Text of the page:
Duchess of York says social media abuse of Kate and Meghan reminds her of old 'rivalry' stories about Diana

Hannah Furness
Diana, Princess of Wales, and Sarah, Duchess of York in 1990 - UK Press

The “sewer” of social media is pitting high-profile women against one another, Sarah, Duchess of York has warned, as she says it is reminding her of the difficult days of her so-called rivalry with Princess Diana.

The Duchess said the descent of social media into “appalling” vicious comments “terrifies” her, as she joins a campaign for online kindness inspired by the treatment of the Duchesses of Cambridge and Sussex.

Saying “bullying, sniping, bitching, even the most appalling sexism, racism and homophobia are commonplace” online, she said: “Women, in particular, are constantly pitted against and compared with each other in a way that reminds me of how people tried to portray Diana and me all the time as rivals, which is something neither of us ever really felt.”

The Duchess, writing in Hello!, has added her support to the magazine’s campaign about social media, which was inspired by extreme abuse of both Kate and Meghan on websites including Kensington Palace’s own Instagram.

Palace sources disclosed how staff are now spending hours monitoring vile messages - many of which are racist or sexist - in comment threads, with opposing groups of fans uniting behind one Duchess or the other to fight amongst themselves.

The Duchess of York at the wedding of Prince Harry and Meghan Markle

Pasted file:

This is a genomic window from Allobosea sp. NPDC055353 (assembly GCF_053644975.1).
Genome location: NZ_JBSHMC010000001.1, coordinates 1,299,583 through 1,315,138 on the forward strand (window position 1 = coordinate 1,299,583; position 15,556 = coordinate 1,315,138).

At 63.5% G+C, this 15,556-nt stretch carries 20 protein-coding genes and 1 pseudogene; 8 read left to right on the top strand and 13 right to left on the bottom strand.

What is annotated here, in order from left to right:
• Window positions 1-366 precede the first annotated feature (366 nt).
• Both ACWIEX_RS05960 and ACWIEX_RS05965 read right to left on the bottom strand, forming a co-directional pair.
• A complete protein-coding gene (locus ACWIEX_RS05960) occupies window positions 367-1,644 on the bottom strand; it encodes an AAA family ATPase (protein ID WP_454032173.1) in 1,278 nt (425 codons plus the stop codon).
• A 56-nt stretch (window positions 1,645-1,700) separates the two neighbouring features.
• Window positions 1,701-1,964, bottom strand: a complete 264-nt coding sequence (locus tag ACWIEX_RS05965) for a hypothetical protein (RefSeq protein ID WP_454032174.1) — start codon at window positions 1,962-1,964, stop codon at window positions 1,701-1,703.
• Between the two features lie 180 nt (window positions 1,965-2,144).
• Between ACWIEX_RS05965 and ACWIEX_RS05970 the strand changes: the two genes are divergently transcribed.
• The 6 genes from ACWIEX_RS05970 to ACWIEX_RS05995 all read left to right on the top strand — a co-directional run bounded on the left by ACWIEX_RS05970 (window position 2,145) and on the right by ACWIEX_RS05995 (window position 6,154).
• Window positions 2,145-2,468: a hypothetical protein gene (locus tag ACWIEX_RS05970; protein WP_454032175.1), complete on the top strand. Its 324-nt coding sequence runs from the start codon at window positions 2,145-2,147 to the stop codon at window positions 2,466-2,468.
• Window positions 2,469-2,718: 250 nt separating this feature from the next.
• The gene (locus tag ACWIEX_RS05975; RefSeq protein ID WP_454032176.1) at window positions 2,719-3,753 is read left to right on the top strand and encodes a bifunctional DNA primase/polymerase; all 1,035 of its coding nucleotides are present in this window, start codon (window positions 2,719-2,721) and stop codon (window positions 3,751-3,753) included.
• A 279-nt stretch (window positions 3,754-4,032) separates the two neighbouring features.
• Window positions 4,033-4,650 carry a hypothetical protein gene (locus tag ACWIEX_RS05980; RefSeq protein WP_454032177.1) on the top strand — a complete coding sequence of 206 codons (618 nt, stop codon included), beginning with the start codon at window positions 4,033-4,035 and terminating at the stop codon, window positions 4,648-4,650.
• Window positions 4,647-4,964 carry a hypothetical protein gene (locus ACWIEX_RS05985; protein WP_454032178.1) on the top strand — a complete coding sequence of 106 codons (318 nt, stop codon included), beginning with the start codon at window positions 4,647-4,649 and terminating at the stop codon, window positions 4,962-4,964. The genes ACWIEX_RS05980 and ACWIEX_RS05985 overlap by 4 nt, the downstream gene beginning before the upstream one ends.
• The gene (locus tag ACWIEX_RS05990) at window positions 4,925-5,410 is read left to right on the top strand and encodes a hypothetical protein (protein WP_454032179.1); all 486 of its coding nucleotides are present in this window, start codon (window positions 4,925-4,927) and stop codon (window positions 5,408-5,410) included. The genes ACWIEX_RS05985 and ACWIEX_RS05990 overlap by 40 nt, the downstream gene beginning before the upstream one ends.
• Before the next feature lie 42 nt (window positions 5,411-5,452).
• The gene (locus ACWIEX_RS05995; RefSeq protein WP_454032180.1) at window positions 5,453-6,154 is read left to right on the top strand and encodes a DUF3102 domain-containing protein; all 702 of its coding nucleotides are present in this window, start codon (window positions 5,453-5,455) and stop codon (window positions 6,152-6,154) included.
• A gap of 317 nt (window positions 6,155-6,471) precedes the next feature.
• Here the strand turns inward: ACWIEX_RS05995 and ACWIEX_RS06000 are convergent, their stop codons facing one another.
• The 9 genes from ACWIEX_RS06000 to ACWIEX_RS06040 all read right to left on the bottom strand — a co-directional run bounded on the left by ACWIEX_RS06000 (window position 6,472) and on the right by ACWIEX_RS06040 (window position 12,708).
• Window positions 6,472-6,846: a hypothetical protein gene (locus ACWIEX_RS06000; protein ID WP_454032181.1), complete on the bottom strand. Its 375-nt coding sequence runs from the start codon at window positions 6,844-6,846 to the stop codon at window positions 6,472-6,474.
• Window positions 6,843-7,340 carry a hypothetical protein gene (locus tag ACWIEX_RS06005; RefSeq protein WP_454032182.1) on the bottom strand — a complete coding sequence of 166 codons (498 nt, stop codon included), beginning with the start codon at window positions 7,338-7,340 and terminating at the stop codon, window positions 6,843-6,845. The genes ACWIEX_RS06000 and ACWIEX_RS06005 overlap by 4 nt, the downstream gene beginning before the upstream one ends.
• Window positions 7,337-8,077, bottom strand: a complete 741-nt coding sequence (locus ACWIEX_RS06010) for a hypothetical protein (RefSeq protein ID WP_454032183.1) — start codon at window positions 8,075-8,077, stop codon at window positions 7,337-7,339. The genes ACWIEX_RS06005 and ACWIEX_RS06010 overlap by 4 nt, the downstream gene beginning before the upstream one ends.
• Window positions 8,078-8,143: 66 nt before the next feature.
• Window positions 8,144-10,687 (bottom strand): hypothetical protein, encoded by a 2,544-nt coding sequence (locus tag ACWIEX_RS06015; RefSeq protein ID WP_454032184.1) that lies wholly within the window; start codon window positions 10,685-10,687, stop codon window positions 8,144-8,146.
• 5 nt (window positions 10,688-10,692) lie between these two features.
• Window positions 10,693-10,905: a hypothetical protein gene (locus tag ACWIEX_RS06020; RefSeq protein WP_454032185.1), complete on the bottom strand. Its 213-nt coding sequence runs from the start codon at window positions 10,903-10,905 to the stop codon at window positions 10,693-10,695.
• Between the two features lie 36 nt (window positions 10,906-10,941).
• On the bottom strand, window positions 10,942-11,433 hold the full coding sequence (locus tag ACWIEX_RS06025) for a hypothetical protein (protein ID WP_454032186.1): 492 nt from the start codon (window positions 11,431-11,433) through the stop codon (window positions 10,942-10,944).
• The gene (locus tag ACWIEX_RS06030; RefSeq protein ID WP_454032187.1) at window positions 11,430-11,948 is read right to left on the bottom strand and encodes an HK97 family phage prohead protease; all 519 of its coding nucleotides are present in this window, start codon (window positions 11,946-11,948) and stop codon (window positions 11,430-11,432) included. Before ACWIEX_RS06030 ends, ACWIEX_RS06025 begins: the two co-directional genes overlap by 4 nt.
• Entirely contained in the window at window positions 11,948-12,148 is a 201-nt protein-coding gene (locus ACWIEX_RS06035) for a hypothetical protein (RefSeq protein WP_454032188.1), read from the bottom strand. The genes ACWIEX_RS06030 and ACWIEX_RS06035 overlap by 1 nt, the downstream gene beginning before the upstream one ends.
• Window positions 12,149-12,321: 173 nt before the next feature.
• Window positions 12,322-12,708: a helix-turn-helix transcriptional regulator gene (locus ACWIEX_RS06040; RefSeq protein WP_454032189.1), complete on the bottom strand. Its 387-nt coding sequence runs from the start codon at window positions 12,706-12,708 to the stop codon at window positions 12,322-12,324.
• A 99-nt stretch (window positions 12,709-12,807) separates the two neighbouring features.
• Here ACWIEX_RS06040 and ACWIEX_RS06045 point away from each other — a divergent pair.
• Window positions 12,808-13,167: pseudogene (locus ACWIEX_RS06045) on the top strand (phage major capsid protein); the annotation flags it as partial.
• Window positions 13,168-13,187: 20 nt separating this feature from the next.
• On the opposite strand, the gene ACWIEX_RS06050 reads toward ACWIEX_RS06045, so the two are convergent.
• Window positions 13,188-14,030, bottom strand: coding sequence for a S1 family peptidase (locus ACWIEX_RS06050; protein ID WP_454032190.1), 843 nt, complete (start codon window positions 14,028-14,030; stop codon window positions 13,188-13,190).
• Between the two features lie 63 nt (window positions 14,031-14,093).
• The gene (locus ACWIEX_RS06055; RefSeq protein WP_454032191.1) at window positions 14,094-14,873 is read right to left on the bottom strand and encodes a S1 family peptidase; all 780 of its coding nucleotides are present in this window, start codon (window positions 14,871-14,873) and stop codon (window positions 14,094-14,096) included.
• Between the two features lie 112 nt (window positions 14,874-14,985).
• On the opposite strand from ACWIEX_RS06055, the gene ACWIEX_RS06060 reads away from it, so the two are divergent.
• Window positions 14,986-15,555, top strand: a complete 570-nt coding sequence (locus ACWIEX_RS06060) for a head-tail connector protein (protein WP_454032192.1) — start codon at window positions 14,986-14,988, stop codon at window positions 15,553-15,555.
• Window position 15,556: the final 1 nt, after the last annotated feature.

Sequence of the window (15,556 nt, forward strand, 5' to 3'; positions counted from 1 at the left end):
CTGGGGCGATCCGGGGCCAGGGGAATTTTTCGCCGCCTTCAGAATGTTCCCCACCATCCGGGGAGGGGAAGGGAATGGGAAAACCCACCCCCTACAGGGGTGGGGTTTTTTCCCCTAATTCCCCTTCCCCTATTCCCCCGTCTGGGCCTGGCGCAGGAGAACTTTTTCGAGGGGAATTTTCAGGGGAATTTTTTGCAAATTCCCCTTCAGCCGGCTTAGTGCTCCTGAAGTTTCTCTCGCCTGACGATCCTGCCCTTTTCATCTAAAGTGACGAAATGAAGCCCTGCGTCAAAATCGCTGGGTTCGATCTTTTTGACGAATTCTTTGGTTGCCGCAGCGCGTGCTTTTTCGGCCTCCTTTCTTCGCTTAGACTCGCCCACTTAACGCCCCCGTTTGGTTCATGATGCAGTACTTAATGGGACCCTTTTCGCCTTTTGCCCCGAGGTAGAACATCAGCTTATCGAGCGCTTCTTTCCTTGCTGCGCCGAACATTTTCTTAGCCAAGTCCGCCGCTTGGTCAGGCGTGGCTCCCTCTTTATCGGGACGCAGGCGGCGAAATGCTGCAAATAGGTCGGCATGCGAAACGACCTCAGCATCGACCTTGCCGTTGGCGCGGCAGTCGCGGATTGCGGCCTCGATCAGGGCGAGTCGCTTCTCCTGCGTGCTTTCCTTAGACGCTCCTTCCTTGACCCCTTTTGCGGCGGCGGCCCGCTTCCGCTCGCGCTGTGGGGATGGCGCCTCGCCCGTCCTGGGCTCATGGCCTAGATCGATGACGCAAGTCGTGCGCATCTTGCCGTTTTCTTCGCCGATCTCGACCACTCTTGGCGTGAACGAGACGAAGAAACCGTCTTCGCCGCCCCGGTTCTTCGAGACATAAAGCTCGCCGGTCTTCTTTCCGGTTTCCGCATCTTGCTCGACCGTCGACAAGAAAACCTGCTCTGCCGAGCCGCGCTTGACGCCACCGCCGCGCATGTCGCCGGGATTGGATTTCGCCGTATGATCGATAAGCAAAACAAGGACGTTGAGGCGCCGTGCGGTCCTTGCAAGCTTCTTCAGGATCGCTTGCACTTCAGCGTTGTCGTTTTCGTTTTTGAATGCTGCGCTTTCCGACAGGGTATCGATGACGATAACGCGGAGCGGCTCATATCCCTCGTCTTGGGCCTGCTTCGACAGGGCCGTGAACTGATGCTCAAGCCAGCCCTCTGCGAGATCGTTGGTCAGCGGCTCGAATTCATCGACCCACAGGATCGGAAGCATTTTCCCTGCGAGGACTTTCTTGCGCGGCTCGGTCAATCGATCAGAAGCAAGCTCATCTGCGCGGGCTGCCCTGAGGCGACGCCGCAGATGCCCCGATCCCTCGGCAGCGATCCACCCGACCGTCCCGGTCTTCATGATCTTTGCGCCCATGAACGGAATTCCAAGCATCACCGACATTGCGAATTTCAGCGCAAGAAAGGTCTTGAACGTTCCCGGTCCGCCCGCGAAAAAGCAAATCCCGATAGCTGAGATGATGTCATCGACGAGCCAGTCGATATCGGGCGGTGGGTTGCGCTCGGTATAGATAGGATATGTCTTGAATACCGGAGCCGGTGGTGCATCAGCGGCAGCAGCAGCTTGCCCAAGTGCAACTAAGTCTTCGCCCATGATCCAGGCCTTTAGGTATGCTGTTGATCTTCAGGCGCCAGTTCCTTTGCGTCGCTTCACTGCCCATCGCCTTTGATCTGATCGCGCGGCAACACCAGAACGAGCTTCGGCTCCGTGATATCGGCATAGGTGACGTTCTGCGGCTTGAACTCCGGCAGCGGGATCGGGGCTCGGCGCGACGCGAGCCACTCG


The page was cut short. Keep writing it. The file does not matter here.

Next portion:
The Duchess of York compared the current situation with the world she experienced in the 1980s, when she and Diana Spencer married into the Royal family and went from being portrayed as a glamorous double act to competition.  

Saying social media companies and news websites must do much more to protect against abuse, she wrote: "It's time to confront head on the fact that much of social media has become a sewer.”

The Duchess of Cambridge and Duchess of Sussex at Wimbledon Credit: Heathcliff O'Malley

“People feel licensed to say things online that they would never dream of saying to someone's face, and that encourages others to pile in,” she added. “It's so ubiquitous that we've all become numb to what's going on.

“I believe that it's time to take a stand. This isn't about freedom of speech.

“The truth is, it's not acceptable to post abuse or threats on social media or news sites, and it's not acceptable to harangue other users simply because they disagree with you.

“It's not acceptable to pit women against one another all the time. It's not acceptable to troll other people viciously online.”

The full article is published in Hello! magazine, out now.